Entering First Novel Competitions

I never thought I could write a novel, let alone two – Maggsie McNaughton’s Second Chance, comes out on June 27 2019.  I only got published because of competitions.  Before that, I thought authors were semi-mythical beings and publication was by invitation only, like the Freemasons.

My work never seemed good enough to send to an agent, but competitions were doable.  What had I got to lose?  I entered the Good Housekeeping magazine first novel competition.  A shortlistee, part of the prize was valuable advice from an editor.  I took it and finished my book , all 130,000 words of it.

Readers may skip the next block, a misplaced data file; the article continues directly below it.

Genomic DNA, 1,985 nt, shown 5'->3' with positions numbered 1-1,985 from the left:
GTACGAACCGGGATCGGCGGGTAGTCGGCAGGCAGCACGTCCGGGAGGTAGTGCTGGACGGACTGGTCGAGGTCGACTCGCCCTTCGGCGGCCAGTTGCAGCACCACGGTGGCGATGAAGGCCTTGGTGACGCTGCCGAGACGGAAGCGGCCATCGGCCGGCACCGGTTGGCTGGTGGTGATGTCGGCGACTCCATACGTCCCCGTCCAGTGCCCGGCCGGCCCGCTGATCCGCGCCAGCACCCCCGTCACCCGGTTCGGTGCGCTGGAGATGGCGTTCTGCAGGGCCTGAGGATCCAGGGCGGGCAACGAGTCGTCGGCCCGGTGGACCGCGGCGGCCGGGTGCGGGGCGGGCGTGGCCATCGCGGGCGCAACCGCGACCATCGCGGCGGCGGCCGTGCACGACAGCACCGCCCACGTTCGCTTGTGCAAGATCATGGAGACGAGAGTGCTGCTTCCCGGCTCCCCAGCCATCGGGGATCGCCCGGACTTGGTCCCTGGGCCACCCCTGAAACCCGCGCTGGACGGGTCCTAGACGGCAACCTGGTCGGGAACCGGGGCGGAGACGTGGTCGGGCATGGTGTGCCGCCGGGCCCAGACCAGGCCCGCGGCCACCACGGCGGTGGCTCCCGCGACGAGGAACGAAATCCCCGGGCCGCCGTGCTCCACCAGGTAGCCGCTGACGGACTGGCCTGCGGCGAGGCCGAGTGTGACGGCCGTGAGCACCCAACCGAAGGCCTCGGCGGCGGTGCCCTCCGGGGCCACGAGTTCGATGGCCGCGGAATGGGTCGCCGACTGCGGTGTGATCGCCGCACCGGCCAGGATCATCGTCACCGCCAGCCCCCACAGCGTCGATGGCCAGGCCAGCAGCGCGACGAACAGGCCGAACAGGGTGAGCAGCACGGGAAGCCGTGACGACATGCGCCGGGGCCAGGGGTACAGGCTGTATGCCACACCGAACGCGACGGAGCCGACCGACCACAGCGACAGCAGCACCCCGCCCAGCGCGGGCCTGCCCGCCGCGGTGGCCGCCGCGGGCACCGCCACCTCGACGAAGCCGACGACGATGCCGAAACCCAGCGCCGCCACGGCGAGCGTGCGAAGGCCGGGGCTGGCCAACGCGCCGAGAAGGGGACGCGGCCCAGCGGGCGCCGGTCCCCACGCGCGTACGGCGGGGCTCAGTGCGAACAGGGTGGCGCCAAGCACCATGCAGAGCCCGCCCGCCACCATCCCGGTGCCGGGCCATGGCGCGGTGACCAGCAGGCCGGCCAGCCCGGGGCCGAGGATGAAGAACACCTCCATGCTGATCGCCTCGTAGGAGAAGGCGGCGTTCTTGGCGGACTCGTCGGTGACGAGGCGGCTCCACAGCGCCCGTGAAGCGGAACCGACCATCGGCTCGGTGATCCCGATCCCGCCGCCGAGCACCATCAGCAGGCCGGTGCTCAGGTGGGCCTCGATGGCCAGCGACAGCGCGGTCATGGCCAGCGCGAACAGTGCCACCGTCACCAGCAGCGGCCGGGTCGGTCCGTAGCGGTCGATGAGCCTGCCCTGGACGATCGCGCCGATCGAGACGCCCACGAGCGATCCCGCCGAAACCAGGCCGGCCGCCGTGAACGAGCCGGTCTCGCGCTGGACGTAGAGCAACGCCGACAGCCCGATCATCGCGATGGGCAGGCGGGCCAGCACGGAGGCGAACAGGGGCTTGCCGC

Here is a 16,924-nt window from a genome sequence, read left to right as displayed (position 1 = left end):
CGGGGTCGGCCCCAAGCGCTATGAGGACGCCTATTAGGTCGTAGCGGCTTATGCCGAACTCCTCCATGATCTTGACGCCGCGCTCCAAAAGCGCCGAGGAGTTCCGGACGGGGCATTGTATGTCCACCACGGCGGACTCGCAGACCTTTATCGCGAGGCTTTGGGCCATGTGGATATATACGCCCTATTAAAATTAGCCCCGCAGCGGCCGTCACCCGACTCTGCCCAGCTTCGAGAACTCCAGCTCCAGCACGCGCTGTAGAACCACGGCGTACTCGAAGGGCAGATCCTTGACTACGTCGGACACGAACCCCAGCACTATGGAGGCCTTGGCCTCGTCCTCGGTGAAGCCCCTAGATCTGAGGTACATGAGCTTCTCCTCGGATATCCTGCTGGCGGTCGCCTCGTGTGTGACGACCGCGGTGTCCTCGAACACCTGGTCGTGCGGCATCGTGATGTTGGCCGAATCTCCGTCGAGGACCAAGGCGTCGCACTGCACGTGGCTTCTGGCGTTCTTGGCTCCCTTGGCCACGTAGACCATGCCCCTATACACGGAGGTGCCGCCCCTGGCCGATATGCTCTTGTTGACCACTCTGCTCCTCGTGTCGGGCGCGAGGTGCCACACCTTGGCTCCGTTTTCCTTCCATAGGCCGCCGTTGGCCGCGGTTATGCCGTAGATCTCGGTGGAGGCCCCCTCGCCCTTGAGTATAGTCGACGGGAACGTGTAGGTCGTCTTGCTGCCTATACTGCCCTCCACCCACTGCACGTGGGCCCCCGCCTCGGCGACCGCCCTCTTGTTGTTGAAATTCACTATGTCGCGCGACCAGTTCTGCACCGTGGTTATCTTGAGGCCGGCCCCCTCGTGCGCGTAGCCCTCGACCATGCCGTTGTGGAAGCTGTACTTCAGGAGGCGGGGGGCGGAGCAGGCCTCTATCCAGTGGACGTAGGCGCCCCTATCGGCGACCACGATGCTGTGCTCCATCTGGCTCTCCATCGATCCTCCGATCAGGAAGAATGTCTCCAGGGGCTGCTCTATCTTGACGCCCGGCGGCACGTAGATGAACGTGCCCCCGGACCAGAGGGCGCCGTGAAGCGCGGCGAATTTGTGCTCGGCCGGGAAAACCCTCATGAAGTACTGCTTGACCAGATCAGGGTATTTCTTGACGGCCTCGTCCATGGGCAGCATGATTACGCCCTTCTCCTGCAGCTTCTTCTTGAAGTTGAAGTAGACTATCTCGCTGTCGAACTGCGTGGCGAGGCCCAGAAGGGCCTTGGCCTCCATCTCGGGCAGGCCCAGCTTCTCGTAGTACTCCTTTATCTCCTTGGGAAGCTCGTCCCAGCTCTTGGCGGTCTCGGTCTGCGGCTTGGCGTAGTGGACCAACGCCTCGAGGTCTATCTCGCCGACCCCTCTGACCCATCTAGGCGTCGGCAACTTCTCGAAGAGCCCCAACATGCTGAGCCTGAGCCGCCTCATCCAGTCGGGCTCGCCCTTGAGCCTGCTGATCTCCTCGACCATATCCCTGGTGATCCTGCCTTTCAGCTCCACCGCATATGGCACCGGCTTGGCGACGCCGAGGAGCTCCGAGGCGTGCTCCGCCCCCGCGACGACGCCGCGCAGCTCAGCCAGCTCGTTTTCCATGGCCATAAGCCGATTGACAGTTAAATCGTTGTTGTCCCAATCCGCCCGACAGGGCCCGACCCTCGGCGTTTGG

I entered more competitions – Mslexia magazine and the Lucy Cavendish fiction prize.  Was shortlisted for both (always the bridesmaid …) but won far more: the fabulously insightful Juliet Mushens became my agent, and the wonderful Lucy Cavendish college welcomed me into their family.

My shortlisted, polished book was sold at auction to Mantle/Pan Macmillan where my lovely editor Sam Humphreys helped me sculpt it into The Seven Imperfect Rules of Elvira Carr, published 2016.

Since women are more likely than men to underestimate their work writing competitions go some way to redress the balance.  They’re fair, offer a target to aim for and many have sponsored entries.  For me they were the only way.

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